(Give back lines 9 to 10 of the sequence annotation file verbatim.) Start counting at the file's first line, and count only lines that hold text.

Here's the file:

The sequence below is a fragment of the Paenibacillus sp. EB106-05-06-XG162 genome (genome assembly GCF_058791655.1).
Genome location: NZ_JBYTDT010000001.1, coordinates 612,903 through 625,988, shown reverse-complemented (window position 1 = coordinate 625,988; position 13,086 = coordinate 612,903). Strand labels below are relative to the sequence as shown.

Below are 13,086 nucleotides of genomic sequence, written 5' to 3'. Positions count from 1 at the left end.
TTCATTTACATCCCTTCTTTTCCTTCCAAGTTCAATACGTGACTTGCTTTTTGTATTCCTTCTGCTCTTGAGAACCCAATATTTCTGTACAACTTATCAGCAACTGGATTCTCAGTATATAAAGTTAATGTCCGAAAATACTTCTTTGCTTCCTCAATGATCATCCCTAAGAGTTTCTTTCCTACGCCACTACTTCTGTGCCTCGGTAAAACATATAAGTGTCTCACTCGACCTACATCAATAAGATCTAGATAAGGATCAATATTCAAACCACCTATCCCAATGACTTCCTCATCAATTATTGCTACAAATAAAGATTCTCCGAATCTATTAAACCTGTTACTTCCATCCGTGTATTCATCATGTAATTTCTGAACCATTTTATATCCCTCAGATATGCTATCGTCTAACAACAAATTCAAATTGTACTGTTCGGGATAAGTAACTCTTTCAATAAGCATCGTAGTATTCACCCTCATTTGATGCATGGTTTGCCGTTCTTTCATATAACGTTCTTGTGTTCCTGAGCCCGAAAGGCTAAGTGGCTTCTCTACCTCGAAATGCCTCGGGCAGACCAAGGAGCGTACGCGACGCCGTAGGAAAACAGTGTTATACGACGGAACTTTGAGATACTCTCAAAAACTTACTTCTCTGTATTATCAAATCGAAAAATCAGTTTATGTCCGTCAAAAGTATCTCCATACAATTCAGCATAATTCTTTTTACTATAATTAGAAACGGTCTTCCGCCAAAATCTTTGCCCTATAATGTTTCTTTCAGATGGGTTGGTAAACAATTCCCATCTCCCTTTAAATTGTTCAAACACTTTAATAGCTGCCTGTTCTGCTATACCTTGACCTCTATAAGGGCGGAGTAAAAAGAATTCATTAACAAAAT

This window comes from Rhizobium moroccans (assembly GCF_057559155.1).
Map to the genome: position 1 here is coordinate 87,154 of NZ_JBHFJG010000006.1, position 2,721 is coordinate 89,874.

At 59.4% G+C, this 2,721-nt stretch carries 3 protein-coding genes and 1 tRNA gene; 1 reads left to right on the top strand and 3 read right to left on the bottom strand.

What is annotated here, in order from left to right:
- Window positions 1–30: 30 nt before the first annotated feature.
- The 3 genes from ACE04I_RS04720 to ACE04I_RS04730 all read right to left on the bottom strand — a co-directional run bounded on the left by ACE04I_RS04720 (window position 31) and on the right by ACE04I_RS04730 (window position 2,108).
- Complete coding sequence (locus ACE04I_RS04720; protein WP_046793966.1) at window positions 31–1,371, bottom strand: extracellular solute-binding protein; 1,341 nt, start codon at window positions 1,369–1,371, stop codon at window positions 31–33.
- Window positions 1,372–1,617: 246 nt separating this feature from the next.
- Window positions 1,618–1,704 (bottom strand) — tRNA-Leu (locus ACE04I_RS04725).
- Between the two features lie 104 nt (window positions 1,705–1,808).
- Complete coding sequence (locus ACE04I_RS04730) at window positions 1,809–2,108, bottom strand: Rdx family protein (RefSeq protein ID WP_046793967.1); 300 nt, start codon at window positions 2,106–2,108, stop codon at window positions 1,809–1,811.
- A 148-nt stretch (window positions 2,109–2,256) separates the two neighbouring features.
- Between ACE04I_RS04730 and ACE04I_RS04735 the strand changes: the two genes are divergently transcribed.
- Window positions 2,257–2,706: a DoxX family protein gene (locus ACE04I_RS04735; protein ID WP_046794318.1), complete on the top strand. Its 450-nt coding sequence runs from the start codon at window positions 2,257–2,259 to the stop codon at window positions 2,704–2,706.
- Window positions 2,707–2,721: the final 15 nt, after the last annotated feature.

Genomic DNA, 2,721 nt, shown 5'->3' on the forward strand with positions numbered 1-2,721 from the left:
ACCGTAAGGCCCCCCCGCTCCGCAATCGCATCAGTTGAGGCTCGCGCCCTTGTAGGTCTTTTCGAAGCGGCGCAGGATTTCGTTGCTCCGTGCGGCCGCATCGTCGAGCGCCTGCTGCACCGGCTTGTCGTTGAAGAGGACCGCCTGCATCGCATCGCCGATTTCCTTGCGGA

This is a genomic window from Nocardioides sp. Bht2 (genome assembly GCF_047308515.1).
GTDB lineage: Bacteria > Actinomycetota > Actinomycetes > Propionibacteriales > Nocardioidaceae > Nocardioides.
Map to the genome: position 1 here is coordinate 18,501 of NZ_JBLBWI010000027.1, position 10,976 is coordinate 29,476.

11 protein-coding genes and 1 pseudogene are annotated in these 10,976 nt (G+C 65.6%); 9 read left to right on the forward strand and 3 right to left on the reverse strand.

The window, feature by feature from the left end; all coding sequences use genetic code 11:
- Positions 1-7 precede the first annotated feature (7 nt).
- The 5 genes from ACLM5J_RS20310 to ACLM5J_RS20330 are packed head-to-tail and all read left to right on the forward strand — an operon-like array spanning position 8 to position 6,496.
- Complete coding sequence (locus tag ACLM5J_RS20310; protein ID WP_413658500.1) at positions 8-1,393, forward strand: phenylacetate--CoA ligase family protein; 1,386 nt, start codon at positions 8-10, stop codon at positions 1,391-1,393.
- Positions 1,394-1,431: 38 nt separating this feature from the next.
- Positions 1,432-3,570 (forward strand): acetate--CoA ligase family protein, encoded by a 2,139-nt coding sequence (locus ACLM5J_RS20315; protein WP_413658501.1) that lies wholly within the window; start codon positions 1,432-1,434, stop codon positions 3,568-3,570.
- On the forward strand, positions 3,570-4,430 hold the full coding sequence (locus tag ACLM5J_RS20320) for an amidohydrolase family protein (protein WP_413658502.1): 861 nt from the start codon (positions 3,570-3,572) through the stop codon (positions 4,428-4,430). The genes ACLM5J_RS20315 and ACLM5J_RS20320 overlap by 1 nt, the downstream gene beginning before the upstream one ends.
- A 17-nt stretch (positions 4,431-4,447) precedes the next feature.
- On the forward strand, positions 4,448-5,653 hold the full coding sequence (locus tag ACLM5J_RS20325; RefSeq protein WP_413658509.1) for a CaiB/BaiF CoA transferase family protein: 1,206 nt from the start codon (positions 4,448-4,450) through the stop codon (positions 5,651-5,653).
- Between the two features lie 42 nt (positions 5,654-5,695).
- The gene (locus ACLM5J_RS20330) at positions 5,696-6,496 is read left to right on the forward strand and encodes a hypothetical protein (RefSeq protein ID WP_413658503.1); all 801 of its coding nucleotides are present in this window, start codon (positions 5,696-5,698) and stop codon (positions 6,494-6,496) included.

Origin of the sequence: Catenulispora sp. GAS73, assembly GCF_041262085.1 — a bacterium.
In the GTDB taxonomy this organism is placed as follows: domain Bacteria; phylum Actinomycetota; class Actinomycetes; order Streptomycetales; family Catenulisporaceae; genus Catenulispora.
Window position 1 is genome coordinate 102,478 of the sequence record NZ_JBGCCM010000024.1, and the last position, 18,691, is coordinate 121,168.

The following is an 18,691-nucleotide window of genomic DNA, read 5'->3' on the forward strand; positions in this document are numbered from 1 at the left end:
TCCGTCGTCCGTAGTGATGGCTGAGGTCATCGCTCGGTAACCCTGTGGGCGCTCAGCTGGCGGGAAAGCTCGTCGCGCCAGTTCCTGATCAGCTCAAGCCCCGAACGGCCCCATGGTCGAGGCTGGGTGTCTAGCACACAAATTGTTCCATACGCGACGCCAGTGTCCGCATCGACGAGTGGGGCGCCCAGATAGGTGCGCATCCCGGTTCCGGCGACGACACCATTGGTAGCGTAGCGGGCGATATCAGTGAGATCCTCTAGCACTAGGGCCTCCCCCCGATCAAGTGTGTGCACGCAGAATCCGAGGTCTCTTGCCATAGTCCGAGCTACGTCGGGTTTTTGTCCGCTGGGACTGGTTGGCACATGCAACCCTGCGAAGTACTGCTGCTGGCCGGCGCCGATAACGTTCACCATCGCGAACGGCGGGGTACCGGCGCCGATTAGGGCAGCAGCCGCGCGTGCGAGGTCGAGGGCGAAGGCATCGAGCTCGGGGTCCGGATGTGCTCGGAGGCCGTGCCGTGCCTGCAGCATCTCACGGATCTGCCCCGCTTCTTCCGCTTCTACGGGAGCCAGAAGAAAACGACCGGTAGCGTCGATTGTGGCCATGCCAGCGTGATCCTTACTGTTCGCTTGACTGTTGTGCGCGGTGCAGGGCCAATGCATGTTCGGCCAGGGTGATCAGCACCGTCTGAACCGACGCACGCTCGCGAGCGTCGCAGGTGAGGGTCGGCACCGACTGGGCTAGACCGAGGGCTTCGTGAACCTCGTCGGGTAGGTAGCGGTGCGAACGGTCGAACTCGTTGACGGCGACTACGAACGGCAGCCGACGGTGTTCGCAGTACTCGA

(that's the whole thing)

- Window positions 1–30: 30 nt before the first annotated feature.
- The 3 genes from ACE04I_RS04720 to ACE04I_RS04730 all read right to left on the bottom strand — a co-directional run bounded on the left by ACE04I_RS04720 (window position 31) and on the right by ACE04I_RS04730 (window position 2,108).